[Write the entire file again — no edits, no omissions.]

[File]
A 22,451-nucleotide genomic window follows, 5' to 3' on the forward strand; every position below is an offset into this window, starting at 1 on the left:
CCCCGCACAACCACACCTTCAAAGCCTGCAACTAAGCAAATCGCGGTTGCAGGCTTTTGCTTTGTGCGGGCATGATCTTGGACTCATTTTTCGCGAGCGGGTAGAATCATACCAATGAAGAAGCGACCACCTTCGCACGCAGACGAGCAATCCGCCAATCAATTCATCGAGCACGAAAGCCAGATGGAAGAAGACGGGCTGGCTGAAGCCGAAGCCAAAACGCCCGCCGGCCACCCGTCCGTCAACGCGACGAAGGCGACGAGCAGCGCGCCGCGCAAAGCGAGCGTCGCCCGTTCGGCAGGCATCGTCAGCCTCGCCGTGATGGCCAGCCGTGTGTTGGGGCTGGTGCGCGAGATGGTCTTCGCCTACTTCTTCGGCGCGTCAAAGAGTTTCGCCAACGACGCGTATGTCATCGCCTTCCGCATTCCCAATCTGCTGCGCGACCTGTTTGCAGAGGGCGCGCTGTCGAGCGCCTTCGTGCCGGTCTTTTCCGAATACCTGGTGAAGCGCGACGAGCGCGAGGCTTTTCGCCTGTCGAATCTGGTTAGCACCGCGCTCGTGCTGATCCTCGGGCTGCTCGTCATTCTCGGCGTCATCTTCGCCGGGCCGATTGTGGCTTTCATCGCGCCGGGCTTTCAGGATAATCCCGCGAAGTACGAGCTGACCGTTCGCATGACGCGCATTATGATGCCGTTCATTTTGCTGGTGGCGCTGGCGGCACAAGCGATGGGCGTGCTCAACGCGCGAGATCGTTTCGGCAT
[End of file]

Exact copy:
A 22,451-nucleotide genomic window follows, 5' to 3' on the forward strand; every position below is an offset into this window, starting at 1 on the left:
CCCCGCACAACCACACCTTCAAAGCCTGCAACTAAGCAAATCGCGGTTGCAGGCTTTTGCTTTGTGCGGGCATGATCTTGGACTCATTTTTCGCGAGCGGGTAGAATCATACCAATGAAGAAGCGACCACCTTCGCACGCAGACGAGCAATCCGCCAATCAATTCATCGAGCACGAAAGCCAGATGGAAGAAGACGGGCTGGCTGAAGCCGAAGCCAAAACGCCCGCCGGCCACCCGTCCGTCAACGCGACGAAGGCGACGAGCAGCGCGCCGCGCAAAGCGAGCGTCGCCCGTTCGGCAGGCATCGTCAGCCTCGCCGTGATGGCCAGCCGTGTGTTGGGGCTGGTGCGCGAGATGGTCTTCGCCTACTTCTTCGGCGCGTCAAAGAGTTTCGCCAACGACGCGTATGTCATCGCCTTCCGCATTCCCAATCTGCTGCGCGACCTGTTTGCAGAGGGCGCGCTGTCGAGCGCCTTCGTGCCGGTCTTTTCCGAATACCTGGTGAAGCGCGACGAGCGCGAGGCTTTTCGCCTGTCGAATCTGGTTAGCACCGCGCTCGTGCTGATCCTCGGGCTGCTCGTCATTCTCGGCGTCATCTTCGCCGGGCCGATTGTGGCTTTCATCGCGCCGGGCTTTCAGGATAATCCCGCGAAGTACGAGCTGACCGTTCGCATGACGCGCATTATGATGCCGTTCATTTTGCTGGTGGCGCTGGCGGCACAAGCGATGGGCGTGCTCAACGCGCGAGATCGTTTCGGCAT